The city’s Board of Works on Monday hired a new contractor to take over the stalled restoration of the side of the Oliphant Building at 214 Main St.

The city last month officially terminated its contract with Schlomer Enterprises, 2670 S. Henderson Road.

After more than a year of waiting, the project is little more than halfway complete. So Mayor Joe Yochum directed city engineer John Sprague to begin legal proceedings to remove Schlomer’s equipment from the Gimbel Corner — where it’s sat, unused, for months — and seek bids from other masons interested in finishing the job.

The city received two, board members learned Monday, one from Walker Masonry, 2815 Marian Drive, for $40,000, and a lower quote from Hendrixson Concrete Construction of Decker for $37,700.

The board opted to award the contract to Hendrixson, and Sprague said they have promised to complete the project — now more than three years in the making — within 45 days.

“I’d like to think I can finally see the light at the end of the tunnel,” Yochum said.

Sprague had anticipated a third bid, one from Schrock and Sons in Elnora, but the mayor said they opted not to submit one after all.

The side of the six-story Oliphant Building, regarded as the city's first “skyscraper” when it opened in 1917, was left damaged in a December 2011 blaze that destroyed the Gimbel Bond building next door.

The charred ad unsightly wall that remained has been a sore spot for city officials ever since.

City officials in 2016 explored several methods to clean up the downtown eyesore. In early 2017, they awarded an $82,000 contract to Schrock and Sons, but they abandoned it after a year had passed with no actual work being done.

Then, in April of 2018, they went with a lesser contract of $47,000 with Schlomer.

Sprague, however, assured board members on Monday that Schlomer has only been paid for the work so far completed, which, he said, is about 50-60 percent.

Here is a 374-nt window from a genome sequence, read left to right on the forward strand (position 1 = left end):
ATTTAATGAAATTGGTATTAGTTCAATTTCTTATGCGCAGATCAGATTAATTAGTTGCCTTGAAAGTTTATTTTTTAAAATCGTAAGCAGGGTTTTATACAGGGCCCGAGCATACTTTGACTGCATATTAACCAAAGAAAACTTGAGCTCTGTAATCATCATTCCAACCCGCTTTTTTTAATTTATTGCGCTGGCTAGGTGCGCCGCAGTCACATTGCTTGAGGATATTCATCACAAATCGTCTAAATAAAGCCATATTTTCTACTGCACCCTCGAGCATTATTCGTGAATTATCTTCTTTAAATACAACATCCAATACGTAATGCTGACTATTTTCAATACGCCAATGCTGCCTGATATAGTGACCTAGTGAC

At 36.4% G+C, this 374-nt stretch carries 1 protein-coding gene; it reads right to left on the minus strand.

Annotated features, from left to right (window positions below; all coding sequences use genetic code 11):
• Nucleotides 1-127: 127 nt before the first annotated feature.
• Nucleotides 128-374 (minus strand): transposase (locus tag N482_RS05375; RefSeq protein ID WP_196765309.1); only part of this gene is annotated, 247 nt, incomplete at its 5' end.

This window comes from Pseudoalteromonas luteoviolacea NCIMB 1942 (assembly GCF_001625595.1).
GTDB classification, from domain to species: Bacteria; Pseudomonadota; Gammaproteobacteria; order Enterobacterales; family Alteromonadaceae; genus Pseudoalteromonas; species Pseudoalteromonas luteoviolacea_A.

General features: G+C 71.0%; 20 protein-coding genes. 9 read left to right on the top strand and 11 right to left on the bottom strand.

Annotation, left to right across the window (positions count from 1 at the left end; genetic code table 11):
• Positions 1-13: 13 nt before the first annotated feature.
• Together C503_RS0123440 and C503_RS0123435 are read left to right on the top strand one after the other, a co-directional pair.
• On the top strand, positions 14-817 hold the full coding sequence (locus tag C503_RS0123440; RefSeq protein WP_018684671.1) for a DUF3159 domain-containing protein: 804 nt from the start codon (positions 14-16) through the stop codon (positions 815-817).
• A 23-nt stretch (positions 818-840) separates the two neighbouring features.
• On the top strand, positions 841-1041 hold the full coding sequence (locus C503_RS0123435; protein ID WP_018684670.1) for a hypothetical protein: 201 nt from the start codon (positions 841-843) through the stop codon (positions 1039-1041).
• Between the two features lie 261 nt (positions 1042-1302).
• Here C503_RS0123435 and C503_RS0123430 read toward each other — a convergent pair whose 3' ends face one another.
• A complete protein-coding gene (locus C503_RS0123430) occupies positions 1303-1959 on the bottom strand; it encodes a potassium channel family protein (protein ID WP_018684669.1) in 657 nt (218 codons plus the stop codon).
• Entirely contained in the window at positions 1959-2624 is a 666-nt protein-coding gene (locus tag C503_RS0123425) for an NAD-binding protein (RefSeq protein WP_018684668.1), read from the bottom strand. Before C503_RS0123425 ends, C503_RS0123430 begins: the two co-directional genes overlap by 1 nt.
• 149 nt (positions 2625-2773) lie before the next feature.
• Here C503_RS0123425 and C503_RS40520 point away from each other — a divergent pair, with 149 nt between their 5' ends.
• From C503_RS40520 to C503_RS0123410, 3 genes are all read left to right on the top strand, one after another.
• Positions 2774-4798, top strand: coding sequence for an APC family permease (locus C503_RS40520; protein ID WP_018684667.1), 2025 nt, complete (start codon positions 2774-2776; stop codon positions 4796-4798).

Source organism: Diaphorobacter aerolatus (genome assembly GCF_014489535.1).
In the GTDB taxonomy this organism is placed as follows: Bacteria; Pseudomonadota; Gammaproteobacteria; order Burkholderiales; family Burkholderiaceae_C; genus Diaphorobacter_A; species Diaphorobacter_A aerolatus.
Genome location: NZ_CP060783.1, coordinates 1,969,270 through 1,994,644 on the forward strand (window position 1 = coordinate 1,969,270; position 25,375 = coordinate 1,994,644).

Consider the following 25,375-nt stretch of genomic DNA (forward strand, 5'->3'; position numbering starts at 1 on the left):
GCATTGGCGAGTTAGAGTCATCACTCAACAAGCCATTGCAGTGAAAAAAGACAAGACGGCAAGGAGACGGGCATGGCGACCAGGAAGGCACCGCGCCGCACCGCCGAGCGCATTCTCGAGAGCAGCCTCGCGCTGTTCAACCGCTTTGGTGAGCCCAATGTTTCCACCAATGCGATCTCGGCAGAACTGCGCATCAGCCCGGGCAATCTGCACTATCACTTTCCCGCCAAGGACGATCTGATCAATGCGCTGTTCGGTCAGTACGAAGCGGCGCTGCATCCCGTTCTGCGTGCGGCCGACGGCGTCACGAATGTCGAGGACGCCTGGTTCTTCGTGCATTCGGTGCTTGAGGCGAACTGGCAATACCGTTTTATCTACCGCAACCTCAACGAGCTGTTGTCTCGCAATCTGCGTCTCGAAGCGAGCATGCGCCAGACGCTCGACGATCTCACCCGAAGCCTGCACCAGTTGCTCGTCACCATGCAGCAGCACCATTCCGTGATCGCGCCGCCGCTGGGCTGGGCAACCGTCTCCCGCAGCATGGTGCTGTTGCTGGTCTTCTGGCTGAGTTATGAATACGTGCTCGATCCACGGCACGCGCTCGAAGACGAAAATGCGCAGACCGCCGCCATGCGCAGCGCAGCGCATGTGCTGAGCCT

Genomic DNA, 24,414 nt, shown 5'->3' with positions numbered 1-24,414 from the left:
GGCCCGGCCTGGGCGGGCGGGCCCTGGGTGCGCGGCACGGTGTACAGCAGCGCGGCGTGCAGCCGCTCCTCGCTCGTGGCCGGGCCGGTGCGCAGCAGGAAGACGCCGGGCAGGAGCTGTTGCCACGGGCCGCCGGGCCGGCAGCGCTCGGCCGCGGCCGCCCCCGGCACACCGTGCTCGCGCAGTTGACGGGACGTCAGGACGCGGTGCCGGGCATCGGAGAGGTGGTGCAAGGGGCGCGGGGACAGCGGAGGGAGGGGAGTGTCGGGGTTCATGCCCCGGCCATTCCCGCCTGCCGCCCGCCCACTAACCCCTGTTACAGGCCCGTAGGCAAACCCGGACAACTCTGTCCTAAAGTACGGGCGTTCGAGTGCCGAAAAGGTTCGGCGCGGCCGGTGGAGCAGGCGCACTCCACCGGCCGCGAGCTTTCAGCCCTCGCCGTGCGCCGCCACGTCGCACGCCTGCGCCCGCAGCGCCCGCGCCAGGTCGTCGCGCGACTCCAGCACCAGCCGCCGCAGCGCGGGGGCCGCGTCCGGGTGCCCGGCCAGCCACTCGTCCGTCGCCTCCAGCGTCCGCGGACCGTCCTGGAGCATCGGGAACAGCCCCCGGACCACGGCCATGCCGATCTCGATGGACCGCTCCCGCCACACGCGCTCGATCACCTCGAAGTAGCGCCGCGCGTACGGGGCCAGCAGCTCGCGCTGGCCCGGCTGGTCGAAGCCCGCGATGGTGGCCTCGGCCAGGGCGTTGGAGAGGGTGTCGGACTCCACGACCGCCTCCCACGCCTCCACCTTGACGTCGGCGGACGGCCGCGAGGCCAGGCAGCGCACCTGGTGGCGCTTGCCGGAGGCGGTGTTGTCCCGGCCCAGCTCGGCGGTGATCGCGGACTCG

In other business, Steve Beaman, superintendent of the city’s Parks and Recreation Department, said recent rains have pushed back yet again the anticipated celebratory opening of the new pickleball courts at Gregg Park.

A team of volunteers, all of them avid pickleball players, started the project in April, but the weather has caused repeated delays.

Beaman said volunteers are now shooting for an Aug. 3 ribbon cutting.

Gregg Park’s tennis courts were demolished to make way for the six new pickleball courts. New tennis courts, however, will soon be added to some resurfaced courts at Four Lakes Park, which recently got a $350,000 makeover, including a new baseball themed splash pad.

Beaman also reported to board members that thanks to yet another partnership with Good Samaritan Hospital, the city will begin offering free water aerobics classes at Rainbow Beach at 9:30 a.m. on both Mondays and Fridays with GSH intern Sophia Lane.

These are in addition to the free "Fresh Air Fitness" classes currently offered at 9:30 a.m. and 6 p.m. on Tuesdays and Thursdays at Lester Square Park near the outdoor fitness equipment.

Lane, a Lincoln High School graduate, is a senior at Purdue University majoring in kinesiology with a concentration in clinical exercise physiology. She is also a certified personal trainer and will be working alongside Amy Pfoff, the hospital’s manager of outpatient physical medicine and sports performance.

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